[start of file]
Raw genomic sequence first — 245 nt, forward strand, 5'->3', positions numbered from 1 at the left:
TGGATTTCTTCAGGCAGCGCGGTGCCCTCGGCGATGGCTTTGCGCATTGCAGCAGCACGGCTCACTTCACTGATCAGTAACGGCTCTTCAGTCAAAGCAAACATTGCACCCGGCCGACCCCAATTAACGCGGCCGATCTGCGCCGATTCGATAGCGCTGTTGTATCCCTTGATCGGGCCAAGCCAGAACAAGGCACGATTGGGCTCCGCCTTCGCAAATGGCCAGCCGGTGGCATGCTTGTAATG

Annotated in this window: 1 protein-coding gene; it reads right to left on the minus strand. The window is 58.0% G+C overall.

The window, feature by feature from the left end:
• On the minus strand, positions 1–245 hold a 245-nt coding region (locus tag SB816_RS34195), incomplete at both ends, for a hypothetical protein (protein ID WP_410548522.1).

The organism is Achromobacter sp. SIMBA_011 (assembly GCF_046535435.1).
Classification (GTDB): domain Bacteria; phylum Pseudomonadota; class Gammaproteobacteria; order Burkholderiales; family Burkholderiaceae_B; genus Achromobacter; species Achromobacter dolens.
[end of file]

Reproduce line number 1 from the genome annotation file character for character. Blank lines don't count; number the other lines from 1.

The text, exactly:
Raw genomic sequence first — 245 nt, forward strand, 5'->3', positions numbered from 1 at the left: